Whitlam knew the risk he was taking. The day after his election, he ordered that his staff should not be “vetted or harassed” by the Australian security organisation, ASIO – then, as now, tied to Anglo-American intelligence. When his ministers publicly condemned the US bombing of Vietnam as “corrupt and barbaric”, a CIA station officer in Saigon said: “We were told the Australians might as well be regarded as North Vietnamese collaborators.”

Whitlam demanded to know if and why the CIA was running a spy base at Pine Gap near Alice Springs, a giant vacuum cleaner which, as Edward Snowden revealed recently, allows the US to spy on everyone. “Try to screw us or bounce us,” the prime minister warned the US ambassador, “[and Pine Gap] will become a matter of contention”.

Victor Marchetti, the CIA officer who had helped set up Pine Gap, later told me, “This threat to close Pine Gap caused apoplexy in the White House… a kind of Chile [coup] was set in motion.”

Pine Gap’s top-secret messages were de-coded by a CIA contractor, TRW. One of the de-coders was Christopher Boyce, a young man troubled by the “deception and betrayal of an ally”. Boyce revealed that the CIA had infiltrated the Australian political and trade union elite and referred to the Governor-General of Australia, Sir John Kerr, as “our man Kerr”.

Kerr was not only the Queen’s man, he had long-standing ties to Anglo-American intelligence. He was an enthusiastic member of the Australian Association for Cultural Freedom, described by Jonathan Kwitny of the Wall Street Journal in his book, ‘The Crimes of Patriots’, as, “an elite, invitation-only group… exposed in Congress as being founded, funded and generally run by the CIA”. The CIA “paid for Kerr’s travel, built his prestige… Kerr continued to go to the CIA for money”.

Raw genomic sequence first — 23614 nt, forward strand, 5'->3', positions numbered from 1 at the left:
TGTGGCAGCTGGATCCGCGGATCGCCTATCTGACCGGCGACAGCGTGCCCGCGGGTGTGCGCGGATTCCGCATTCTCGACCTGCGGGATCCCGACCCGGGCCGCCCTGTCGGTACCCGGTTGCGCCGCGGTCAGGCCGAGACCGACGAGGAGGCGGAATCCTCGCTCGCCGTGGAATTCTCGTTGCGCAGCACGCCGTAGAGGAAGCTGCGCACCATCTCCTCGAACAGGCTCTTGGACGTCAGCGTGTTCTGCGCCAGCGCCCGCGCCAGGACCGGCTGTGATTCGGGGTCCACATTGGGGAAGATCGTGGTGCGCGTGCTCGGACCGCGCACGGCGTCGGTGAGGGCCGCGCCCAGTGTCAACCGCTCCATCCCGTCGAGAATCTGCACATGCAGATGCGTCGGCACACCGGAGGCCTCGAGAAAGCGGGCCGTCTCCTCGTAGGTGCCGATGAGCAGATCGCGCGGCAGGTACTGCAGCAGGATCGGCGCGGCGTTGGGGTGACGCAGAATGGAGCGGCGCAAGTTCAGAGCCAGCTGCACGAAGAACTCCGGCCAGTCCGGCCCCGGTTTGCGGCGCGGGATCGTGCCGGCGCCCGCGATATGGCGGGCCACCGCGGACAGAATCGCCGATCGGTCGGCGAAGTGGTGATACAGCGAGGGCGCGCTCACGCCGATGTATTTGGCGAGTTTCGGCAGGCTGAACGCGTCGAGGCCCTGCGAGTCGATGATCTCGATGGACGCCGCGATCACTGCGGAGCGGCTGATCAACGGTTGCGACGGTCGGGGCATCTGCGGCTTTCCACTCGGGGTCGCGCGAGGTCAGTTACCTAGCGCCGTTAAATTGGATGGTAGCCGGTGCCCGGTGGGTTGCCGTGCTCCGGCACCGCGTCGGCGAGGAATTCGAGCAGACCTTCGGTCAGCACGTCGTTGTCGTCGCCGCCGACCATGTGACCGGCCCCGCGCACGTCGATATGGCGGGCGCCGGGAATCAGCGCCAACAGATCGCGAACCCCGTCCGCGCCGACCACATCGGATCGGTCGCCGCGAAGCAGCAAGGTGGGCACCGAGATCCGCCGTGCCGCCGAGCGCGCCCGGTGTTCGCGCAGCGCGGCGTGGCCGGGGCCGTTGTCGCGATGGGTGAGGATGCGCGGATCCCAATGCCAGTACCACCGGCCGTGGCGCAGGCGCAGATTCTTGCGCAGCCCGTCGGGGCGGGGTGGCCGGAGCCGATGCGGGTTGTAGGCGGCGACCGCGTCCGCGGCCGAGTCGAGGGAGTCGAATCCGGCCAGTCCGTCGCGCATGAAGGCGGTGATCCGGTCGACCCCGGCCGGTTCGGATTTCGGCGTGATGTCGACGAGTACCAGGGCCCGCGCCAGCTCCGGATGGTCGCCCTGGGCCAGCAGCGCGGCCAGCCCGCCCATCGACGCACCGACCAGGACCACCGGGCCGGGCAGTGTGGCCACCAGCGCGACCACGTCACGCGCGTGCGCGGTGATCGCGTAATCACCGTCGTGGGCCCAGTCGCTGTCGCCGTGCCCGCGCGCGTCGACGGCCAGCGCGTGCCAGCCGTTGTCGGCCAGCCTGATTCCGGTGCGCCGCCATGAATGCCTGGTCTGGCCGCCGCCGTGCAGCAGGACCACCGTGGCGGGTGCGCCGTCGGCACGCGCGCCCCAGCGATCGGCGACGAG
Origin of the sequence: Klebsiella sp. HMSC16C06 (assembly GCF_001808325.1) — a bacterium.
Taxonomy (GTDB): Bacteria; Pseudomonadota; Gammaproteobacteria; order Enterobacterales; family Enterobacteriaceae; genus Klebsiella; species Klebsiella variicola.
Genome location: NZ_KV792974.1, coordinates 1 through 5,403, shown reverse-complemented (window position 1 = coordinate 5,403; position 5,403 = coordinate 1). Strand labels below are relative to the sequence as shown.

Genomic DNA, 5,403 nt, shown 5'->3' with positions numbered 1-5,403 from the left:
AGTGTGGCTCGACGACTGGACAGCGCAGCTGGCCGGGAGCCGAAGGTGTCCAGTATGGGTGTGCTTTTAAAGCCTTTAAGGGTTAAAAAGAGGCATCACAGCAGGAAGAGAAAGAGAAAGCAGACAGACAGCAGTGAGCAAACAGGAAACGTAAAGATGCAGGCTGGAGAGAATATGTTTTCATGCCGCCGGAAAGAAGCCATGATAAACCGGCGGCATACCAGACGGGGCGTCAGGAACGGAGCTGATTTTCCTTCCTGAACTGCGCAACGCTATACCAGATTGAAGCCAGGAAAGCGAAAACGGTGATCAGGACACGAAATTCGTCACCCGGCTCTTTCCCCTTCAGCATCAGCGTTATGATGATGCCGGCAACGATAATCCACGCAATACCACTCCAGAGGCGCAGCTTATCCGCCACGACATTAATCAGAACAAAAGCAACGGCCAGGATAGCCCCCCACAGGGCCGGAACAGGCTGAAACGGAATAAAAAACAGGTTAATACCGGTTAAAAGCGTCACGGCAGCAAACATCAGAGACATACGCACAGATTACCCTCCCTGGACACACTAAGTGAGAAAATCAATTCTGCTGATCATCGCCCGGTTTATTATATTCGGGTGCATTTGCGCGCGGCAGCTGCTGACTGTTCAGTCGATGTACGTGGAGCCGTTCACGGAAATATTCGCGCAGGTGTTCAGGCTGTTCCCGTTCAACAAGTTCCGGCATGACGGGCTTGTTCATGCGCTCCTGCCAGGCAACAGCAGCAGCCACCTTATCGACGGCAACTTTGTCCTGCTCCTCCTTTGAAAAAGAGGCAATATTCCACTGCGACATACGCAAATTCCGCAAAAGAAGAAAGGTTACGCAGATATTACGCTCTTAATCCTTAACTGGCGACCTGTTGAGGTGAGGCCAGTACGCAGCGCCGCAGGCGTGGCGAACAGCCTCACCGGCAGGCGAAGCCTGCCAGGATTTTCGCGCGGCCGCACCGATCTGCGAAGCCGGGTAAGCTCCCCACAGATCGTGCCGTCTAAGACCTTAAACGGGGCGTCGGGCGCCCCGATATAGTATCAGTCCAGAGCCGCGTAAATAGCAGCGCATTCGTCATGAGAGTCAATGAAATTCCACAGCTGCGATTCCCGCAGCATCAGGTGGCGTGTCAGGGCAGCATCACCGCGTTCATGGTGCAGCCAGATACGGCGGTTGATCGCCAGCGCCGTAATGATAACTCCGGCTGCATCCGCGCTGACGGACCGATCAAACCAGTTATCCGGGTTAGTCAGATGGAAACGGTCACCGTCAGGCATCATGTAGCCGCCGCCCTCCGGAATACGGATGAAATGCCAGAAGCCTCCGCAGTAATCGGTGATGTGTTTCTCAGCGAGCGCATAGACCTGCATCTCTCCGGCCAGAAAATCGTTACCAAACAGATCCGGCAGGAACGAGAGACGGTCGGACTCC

When Whitlam was re-elected for a second term, in 1974, the White House sent Marshall Green to Canberra as ambassador. Green was an imperious, sinister figure who worked in the shadows of America’s “deep state”. Known as the “coupmaster”, he had played a central role in the 1965 coup against President Sukarno in Indonesia – which cost up to a million lives. One of his first speeches in Australia was to the Australian Institute of Directors – described by an alarmed member of the audience as “an incitement to the country’s business leaders to rise against the government”.

The Americans and British worked together. In 1975, Whitlam discovered that Britain’s MI6 was operating against his government. “The Brits were actually decoding secret messages coming into my foreign affairs office,” he said later. One of his ministers, Clyde Cameron, told me, “We knew MI6 was bugging Cabinet meetings for the Americans.” In the 1980s, senior CIA officers revealed that the “Whitlam problem” had been discussed “with urgency” by the CIA’s director, William Colby, and the head of MI6, Sir Maurice Oldfield. A deputy director of the CIA said: “Kerr did what he was told to do.”

On 10 November, 1975, Whitlam was shown a top secret telex message sourced to Theodore Shackley, the notorious head of the CIA’s East Asia Division, who had helped run the coup against Salvador Allende in Chile two years earlier.

Shackley’s message was read to Whitlam. It said that the prime minister of Australia was a security risk in his own country. The day before, Kerr had visited the headquarters of the Defence Signals Directorate, Australia’s NSA where he was briefed on the “security crisis”.

On 11 November – the day Whitlam was to inform Parliament about the secret CIA presence in Australia – he was summoned by Kerr. Invoking archaic vice-regal “reserve powers”, Kerr sacked the democratically elected prime minister. The “Whitlam problem” was solved, and Australian politics never recovered, nor the nation its true independence.

Follow John Pilger on Twitter @johnpilger and Facebook –

CIA Active In Australia – Overthrow of Whitlam (11:31)